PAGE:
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How do I write a regular expression to match the following:



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CONTEXT_\d{1,2} =

Which means:


Match the characters “CONTEXT_” literally «CONTEXT_» Match a single digit 0..9 «\d{1,2}» Between one and 2 times, as many times as possible, giving back as needed (greedy) «{1,2}»

Created with RegexBuddy

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+1 (assuming this is what the OP intended). Also RegexBuddy attempts to make a human readable explanation of the regex? That's kind of neat, I'll have to look at it. – Falaina Jul 24 '09 at 12:15
Yeah - the explanation is exported from the "Create" Window of RegexBuddy - I found it very helpful when I was learning regex – crono Jul 24 '09 at 12:27
CONTEXT_(84|5) =
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This is perfectly correct given the question, but probably not what the OP actually intended – Draemon Jul 24 '09 at 12:11
I think you mean CONTEXT_(84|5). You're match will match CONTEXT_8, CONTEXT_4, CONTEXT_5 and CONTEXT_|, but not CONTEXT_84. Also, there should be a space or \s* or something before the '=' – DrAl Jul 24 '09 at 12:27
-1, wrong regex for the problem, as stated by another comment. – Adriano Varoli Piazza Jul 24 '09 at 12:53

it depends on your target language, but the main difference between the two is the numbers, so you can do this to get 'CONTEXT_' with at least one number followed by a space and an '=':

CONTEXT_[0-9]+ =

or this, to get 'CONTEXT_' with min of one, max of two numbers, followed by a space and an '=':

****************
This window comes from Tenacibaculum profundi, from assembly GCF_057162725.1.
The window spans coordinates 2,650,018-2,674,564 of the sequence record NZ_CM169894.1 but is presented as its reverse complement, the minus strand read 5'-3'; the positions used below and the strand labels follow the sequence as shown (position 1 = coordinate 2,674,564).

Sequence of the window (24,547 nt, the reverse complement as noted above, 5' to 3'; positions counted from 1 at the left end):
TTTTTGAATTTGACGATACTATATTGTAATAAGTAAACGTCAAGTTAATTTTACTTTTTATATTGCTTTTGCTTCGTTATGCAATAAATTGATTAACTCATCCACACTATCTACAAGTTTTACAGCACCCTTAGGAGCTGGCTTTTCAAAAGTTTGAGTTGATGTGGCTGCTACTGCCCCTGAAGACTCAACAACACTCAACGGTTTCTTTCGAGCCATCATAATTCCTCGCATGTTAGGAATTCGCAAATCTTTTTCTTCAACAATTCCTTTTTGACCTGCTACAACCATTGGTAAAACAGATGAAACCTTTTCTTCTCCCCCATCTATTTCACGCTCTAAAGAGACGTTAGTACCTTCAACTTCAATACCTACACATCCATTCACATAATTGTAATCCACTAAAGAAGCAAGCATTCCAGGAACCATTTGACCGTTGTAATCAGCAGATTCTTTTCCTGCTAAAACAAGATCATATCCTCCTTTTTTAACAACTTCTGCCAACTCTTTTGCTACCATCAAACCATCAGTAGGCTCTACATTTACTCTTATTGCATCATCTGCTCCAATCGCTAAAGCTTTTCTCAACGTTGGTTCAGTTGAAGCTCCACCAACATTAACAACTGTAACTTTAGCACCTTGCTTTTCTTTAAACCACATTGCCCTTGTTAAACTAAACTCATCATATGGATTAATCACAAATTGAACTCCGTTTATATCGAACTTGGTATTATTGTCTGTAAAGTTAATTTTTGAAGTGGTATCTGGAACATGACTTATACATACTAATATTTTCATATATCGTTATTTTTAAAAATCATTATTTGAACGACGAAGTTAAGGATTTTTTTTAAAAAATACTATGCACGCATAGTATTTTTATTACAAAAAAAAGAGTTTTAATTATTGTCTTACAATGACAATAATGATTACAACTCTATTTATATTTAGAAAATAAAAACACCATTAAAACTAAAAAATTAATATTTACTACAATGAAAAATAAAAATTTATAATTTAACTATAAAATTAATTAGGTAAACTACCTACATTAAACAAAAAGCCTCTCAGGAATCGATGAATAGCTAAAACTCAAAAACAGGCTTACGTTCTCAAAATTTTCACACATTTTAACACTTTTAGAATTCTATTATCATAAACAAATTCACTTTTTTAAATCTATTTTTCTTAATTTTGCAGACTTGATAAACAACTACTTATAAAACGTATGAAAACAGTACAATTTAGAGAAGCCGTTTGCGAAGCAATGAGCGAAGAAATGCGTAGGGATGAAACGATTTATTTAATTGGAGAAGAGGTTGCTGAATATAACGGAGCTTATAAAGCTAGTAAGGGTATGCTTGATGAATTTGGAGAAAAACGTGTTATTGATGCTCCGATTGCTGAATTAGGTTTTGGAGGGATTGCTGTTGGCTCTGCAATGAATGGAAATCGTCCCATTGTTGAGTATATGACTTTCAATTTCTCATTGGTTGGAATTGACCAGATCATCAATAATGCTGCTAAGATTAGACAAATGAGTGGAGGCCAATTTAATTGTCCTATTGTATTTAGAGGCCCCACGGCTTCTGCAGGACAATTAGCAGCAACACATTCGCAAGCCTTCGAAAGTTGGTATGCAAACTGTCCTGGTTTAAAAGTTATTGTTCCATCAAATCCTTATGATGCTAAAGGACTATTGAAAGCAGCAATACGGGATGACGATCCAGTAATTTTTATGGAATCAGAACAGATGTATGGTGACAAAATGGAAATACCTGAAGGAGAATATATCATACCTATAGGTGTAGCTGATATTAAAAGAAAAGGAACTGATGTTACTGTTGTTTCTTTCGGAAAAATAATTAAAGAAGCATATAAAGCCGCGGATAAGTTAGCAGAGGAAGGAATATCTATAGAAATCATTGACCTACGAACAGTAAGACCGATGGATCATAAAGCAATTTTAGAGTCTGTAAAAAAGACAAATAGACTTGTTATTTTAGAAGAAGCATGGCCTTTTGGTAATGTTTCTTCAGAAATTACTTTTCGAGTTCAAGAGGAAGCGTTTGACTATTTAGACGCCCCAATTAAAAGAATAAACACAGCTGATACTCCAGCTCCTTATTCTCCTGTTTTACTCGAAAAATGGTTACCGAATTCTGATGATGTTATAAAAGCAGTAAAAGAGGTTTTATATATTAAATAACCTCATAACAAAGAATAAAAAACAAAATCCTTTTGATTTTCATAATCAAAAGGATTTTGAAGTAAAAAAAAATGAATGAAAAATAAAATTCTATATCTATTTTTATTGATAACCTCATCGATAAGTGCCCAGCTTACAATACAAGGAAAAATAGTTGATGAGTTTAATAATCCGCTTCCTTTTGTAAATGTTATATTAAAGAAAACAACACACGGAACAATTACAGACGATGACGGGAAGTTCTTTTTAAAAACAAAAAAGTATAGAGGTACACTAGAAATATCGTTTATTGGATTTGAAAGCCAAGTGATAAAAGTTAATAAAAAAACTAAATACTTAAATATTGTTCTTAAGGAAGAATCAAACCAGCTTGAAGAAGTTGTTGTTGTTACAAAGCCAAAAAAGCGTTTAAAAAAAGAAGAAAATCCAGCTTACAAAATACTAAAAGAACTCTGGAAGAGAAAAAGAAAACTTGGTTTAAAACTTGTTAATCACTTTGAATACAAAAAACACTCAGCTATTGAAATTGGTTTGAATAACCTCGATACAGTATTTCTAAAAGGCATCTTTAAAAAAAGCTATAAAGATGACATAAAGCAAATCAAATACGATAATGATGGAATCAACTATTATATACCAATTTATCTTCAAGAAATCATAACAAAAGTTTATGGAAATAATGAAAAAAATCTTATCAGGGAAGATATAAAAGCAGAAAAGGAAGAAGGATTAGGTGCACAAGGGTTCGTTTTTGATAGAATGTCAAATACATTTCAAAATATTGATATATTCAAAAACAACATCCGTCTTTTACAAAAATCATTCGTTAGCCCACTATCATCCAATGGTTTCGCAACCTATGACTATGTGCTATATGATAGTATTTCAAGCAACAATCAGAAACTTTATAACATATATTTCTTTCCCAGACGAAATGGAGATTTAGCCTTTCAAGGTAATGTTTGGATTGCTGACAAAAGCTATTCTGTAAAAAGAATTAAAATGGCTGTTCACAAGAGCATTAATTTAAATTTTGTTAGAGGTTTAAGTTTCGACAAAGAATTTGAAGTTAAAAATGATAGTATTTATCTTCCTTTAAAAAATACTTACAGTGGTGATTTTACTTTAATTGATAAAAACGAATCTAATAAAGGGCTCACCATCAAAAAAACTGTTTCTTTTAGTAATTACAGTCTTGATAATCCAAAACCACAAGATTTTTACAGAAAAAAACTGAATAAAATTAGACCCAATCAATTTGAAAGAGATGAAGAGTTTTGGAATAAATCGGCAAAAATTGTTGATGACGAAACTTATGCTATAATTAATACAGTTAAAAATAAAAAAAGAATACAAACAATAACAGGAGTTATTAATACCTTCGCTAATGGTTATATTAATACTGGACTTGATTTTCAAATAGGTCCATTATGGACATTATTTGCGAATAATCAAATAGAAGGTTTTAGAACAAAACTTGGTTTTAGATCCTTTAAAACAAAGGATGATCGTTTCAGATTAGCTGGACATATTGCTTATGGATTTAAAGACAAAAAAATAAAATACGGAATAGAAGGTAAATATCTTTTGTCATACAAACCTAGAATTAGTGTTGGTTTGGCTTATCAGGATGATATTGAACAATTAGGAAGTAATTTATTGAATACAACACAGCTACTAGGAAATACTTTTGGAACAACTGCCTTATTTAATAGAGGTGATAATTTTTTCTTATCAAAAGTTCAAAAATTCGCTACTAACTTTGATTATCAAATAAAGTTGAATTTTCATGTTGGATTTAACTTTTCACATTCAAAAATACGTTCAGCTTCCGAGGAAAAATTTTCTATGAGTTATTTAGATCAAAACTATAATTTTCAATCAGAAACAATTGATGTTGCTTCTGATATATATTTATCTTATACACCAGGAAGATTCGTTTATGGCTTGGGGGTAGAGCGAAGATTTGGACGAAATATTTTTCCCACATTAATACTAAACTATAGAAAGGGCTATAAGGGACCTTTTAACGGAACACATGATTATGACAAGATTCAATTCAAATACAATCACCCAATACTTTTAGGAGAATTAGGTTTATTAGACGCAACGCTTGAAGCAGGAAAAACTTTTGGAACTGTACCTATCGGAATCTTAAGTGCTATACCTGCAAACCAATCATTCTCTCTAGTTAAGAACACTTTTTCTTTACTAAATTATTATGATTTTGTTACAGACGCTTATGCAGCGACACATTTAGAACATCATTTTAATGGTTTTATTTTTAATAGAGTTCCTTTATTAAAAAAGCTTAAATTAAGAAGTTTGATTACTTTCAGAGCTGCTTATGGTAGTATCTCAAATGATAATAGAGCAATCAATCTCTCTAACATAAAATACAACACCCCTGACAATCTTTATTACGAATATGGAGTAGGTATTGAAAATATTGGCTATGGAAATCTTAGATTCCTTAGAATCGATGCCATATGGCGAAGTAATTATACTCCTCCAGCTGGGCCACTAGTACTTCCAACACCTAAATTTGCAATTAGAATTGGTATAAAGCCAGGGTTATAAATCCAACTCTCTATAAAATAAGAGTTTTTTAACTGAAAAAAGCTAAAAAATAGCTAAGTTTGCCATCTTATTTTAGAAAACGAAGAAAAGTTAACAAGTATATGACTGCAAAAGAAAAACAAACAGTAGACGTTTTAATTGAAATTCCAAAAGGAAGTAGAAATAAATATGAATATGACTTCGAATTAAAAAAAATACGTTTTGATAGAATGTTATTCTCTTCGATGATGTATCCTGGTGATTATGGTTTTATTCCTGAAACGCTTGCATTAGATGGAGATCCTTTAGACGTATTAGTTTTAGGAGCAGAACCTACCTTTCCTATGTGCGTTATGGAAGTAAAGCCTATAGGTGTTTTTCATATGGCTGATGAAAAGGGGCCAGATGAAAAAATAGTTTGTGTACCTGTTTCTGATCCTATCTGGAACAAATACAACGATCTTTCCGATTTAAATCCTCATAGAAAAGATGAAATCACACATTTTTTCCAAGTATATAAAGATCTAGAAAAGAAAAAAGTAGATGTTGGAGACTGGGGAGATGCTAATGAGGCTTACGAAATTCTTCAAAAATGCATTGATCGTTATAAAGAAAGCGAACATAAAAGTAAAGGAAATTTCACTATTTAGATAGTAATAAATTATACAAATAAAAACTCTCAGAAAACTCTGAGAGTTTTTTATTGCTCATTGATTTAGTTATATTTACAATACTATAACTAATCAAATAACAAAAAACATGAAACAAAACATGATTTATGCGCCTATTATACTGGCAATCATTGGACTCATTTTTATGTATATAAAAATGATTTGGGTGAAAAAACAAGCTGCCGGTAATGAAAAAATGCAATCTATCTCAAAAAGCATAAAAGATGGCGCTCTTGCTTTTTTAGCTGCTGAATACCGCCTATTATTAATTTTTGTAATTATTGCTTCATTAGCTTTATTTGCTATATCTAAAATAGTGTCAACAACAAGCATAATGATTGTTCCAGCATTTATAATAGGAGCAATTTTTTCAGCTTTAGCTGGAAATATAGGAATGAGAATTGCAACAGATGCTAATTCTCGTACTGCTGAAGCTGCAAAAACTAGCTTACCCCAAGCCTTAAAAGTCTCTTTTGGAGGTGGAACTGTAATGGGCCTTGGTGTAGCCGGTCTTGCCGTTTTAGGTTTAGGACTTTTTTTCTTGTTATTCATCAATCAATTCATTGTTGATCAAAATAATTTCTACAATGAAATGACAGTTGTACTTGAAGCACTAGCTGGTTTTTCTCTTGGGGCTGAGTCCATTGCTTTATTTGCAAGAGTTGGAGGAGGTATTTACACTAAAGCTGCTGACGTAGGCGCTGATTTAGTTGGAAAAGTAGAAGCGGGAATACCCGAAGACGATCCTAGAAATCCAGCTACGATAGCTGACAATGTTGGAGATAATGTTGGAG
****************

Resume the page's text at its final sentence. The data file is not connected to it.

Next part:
CONTEXT_[0-9]{1,2} =
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While I can understand the last remark, I think you should at least point out that it matches everything - lest it be mistaken for a serious suggestion. – Draemon Jul 24 '09 at 12:12
@Draemon, good point, well taken. I have edited the post to remove the flip answer. – akf Jul 24 '09 at 12:23
Your last example is missing the = – Adriano Varoli Piazza Jul 24 '09 at 12:53
fixed the second example – Patrick McDonald Jul 24 '09 at 13:02
thanks, was on my way in to the office. – akf Jul 24 '09 at 13:20

CONTEXT_[0-9]+ = *

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:) not fast enough – Mite Mitreski Jul 24 '09 at 12:05

Your question already contains the answer: you ask

how do I match CONTEXT_84 = or CONTEXT_5 =?

That's already all you need, the only thing missing is how to say or in Regexp, and that's |.

So, your solution is


You can shorten that by pulling out the common parts:

CONTEXT_(84|5) =

And you're done!

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CONTEXT_[\d]+ =
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No need for the character class (the []) when matching \d. – Daniel Jul 24 '09 at 12:18
Ah, right, thanks! – mafu Aug 22 '09 at 13:29

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